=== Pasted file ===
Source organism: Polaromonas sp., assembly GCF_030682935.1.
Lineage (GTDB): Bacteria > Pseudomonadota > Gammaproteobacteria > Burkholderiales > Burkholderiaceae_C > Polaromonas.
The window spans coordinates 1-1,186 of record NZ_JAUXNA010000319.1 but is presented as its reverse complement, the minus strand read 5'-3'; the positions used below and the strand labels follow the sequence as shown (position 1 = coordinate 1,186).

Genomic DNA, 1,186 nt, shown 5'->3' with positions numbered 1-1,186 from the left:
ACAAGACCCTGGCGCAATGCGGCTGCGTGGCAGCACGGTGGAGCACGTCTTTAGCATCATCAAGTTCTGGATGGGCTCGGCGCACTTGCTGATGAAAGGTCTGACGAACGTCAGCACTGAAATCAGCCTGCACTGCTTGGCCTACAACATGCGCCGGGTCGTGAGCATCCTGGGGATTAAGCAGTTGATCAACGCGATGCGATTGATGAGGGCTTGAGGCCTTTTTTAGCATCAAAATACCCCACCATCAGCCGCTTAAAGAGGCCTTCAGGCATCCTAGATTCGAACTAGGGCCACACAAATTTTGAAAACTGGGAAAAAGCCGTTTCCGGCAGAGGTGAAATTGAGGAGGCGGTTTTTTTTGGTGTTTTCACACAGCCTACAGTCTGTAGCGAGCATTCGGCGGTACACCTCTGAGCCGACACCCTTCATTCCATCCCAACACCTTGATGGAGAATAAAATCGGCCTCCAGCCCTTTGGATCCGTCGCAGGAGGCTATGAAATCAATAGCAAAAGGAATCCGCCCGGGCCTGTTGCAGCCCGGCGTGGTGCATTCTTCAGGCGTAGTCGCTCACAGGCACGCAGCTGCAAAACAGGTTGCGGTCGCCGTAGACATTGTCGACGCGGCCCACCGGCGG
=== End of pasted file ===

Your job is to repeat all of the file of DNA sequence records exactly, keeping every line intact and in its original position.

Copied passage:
Source organism: Polaromonas sp., assembly GCF_030682935.1.
Lineage (GTDB): Bacteria > Pseudomonadota > Gammaproteobacteria > Burkholderiales > Burkholderiaceae_C > Polaromonas.
The window spans coordinates 1-1,186 of record NZ_JAUXNA010000319.1 but is presented as its reverse complement, the minus strand read 5'-3'; the positions used below and the strand labels follow the sequence as shown (position 1 = coordinate 1,186).

Genomic DNA, 1,186 nt, shown 5'->3' with positions numbered 1-1,186 from the left:
ACAAGACCCTGGCGCAATGCGGCTGCGTGGCAGCACGGTGGAGCACGTCTTTAGCATCATCAAGTTCTGGATGGGCTCGGCGCACTTGCTGATGAAAGGTCTGACGAACGTCAGCACTGAAATCAGCCTGCACTGCTTGGCCTACAACATGCGCCGGGTCGTGAGCATCCTGGGGATTAAGCAGTTGATCAACGCGATGCGATTGATGAGGGCTTGAGGCCTTTTTTAGCATCAAAATACCCCACCATCAGCCGCTTAAAGAGGCCTTCAGGCATCCTAGATTCGAACTAGGGCCACACAAATTTTGAAAACTGGGAAAAAGCCGTTTCCGGCAGAGGTGAAATTGAGGAGGCGGTTTTTTTTGGTGTTTTCACACAGCCTACAGTCTGTAGCGAGCATTCGGCGGTACACCTCTGAGCCGACACCCTTCATTCCATCCCAACACCTTGATGGAGAATAAAATCGGCCTCCAGCCCTTTGGATCCGTCGCAGGAGGCTATGAAATCAATAGCAAAAGGAATCCGCCCGGGCCTGTTGCAGCCCGGCGTGGTGCATTCTTCAGGCGTAGTCGCTCACAGGCACGCAGCTGCAAAACAGGTTGCGGTCGCCGTAGACATTGTCGACGCGGCCCACCGGCGG